10. bobherbst

    bobherbst Member

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    Split Back Contact Frames

    An absolute requirement for any split back frame is a piano hinge across the entire split. Two or three small hinges are not sufficient. Older contact frames are no better unless they have such a hinge. In fact, older frames often perform more poorly becaue of wear, wood shrinkage, etc. To test a frame, hold the back up looking at the split from the side and try to move either side up or down. If there is ANY vertical play at the split, it will not give good contact especially for the heavier papers often used in alternative process. I've seen a lot of different contact frame styles in my workshops. Even some brand new, very expensive ones perform poorly. Anything larger than 8x10 should have at least three springs evenly spaced in each half to apply even pressure across each section.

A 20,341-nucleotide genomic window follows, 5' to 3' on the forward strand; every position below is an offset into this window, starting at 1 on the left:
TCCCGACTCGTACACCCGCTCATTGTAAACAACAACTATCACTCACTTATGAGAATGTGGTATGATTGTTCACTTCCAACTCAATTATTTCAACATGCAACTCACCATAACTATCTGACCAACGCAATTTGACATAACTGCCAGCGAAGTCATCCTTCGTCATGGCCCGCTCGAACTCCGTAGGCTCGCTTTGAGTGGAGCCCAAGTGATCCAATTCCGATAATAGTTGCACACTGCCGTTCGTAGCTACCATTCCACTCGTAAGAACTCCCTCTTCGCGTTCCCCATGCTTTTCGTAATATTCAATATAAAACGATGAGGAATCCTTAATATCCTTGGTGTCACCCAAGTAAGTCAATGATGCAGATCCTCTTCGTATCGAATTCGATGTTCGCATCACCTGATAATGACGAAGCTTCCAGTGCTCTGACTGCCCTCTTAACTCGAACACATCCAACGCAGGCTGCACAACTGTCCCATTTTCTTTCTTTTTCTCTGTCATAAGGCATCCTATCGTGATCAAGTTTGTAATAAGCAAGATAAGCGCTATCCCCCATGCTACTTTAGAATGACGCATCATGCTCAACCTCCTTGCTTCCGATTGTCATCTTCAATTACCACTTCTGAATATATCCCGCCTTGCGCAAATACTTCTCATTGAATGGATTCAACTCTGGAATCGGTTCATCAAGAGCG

The best test for a frame is to place a Stouffer 1/2" step wedge across the split with a coated piece of paper and expose. If there is any loss of contact, it will show up like a searchlight as blurriness in the step wedge numbers nearest the split. Everything will be razor sharp for a good frame. The best contact frame is one that has no split back. I made my own after giving up on commercially available frames. It is hinged along an entire side. I now use a vacuum frame for all of my own work.

    Bob
     
  11. roy

    roy Member

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    Camera fairs are probably the best bet. Existing hinges could always be replaced if they turn out to be inadequate.
     
  12. Jorge

    Jorge Inactive

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    Save yourself the trouble and buy a vaccum frame. Contact frames are ok up to 8x10, above that they become a PITA.
     
  13. donbga

    donbga Member

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    I agree with Jorge 100% A vacuum frame prints sharper and as he said over negatives over 8x10 become difficult to keep sharp.